Wednesday, February 16, 2011

Unravelling Structural Oppression in Buddhist Thailand

Maia Duerr from over at Jizo Chronicles and Liberated Life Project just returned from a month in Thailand. Having had many students from Thailand, as well as friends who have taught English over there, I'm always interested in what people's experiences are.

Maia writes:
During my time in Thailand, I’ve loved spending time with my friend Ouyporn Khuankaew. Ouyporn is one of the most courageous people I know, and a true example of what it means to live a liberated life.

This post opens up by pointing out that so much of what we think is the "truth" is really social conditioning from culture, family, and other sources that we have just accepted as the only realty. And as someone who has often questioned even the most basic things and ideas, one of the reasons why people struggle to break through social conditioning is that even questioning much of it brings great resistance from others.

Ouyporn’s life could have turned out like so many other women. But she took a different direction.

In 2002, she co-founded the International Partnership for Women’s Peace and Justice with Ginger Norwood. For the past nine years, she and Ginger have led retreats and workshops at IWP for activists and people from marginalized groups, including sex workers, trans-gendered, and people with HIV. (To learn more about IWP, see this story from Ms Magazine.)

Ouyporn is a self-identified radical feminist lesbian who teaches people how structural oppression works and how it can be unraveled. And in this intensely Buddhist country, she reminds women that the Buddha’s original teachings on karma were not meant to be used as an excuse for unjust conditions.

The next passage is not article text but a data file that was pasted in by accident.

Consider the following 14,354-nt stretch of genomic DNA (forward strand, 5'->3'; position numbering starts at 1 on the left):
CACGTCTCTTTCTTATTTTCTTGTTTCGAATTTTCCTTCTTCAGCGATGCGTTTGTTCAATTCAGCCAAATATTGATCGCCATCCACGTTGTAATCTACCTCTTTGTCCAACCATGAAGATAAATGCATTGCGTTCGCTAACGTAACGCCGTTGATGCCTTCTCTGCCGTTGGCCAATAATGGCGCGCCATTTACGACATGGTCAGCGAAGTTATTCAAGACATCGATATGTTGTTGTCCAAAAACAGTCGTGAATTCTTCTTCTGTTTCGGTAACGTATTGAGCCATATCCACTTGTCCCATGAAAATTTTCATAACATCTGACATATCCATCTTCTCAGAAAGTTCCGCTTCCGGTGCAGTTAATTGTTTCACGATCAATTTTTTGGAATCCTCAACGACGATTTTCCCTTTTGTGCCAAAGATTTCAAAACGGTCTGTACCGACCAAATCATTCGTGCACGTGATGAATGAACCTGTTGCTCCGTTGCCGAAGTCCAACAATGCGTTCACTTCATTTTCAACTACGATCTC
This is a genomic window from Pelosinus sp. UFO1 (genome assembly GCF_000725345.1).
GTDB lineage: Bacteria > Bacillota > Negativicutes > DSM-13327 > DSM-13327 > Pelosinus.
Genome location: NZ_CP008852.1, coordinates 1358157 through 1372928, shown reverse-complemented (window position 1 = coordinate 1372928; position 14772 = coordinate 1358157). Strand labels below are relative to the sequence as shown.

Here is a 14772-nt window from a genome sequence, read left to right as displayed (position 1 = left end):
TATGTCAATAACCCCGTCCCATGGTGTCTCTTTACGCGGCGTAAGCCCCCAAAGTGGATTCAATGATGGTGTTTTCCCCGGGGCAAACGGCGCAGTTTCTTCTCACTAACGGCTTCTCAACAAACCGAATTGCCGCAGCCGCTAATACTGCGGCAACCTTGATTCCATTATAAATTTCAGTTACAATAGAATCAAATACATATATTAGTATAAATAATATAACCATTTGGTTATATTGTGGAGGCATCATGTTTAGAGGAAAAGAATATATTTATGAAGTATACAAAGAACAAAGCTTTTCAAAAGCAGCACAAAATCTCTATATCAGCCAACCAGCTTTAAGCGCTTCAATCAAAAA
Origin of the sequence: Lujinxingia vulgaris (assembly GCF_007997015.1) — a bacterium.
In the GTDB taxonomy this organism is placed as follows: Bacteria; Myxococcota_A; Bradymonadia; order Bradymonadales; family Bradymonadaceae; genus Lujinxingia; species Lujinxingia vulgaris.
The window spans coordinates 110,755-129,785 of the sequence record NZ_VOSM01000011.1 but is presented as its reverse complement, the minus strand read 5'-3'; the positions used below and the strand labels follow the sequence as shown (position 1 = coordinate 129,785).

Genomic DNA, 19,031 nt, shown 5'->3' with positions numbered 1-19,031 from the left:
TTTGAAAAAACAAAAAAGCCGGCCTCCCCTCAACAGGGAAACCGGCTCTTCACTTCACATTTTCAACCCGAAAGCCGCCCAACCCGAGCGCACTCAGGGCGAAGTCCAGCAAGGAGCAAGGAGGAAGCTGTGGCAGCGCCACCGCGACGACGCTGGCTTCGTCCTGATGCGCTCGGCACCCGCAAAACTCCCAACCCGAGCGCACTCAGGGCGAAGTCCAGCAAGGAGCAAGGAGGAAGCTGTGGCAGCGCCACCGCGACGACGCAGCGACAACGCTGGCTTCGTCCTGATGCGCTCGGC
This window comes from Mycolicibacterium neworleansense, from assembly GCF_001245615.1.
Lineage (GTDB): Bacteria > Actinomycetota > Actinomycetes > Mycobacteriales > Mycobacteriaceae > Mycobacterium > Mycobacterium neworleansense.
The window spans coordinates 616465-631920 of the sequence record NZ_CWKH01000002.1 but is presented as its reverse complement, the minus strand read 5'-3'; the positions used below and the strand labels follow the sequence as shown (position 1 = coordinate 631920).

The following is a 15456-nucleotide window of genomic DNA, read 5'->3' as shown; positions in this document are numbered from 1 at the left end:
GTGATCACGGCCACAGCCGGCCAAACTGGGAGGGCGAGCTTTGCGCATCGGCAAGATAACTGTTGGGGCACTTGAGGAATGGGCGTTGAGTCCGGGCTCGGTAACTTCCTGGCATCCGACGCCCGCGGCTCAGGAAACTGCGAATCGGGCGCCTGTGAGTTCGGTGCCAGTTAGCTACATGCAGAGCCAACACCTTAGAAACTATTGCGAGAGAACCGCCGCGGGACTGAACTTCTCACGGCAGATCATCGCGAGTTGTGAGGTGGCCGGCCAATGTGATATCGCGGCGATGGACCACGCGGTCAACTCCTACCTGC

Interestingly, the IWP site is right next door to the house that Ouyporn grew up in. Her aging mother still lives there. So Ouyporn has managed the unique feat of staying close to her roots while at the same time living a life that is completely true to who she is.

I can only imagine how difficult this work has been for Ouyporn, and yet also probably very rewarding at the same time. Mistaken notions of karma as some sort of fixed destiny or punishment for past life misdeeds are pretty commonplace, even amongst people in North America. But again, I think a major reason for this is just an acceptance of ideas that have been spread around without examining them closely. Someone hurts another, then gets hurt themselves, and people think "Oh, it's their karma coming back around." I don't think it's as simple as that.

In addition, bring up the phrase "structural oppression" in any nation, and tie it to specific structures, and you can watch the sparks fly out of people's heads. "There's no structural racism! It's just some bad apples." How many times have you heard that one?

Anyway, I love sharing stories of people who are challenging the dominant narratives, and questioning the social conditioning that otherwise would run their lives. Ouyporn's work is inspiring.

May we all be liberated in this life.


Petteri Sulonen said...

Yep. Structural oppression is especially nasty because it's... structural. That means it's both enormously powerful, and invisible. Internalized narratives are impossible to see and therefore deal with precisely because they're internalized. They only become visible when someone challenges them, which usually leads to a great howl.

PZ Myers, the well-known Gnu Atheist, had a pretty good post about this in a different context on his blog. Worth a read.

It's encouraging to hear this sort of thing being challenged. It must be especially hard in traditional societies like Thailand. More physical danger, for one thing.

Maia said...

Hey Nathan,

Thanks for picking up on the story about Ouyporn and re-posting parts of it here. I'm planning to write a more in-depth article on the work at IWP for the Jizo Chronicles, so stay tuned...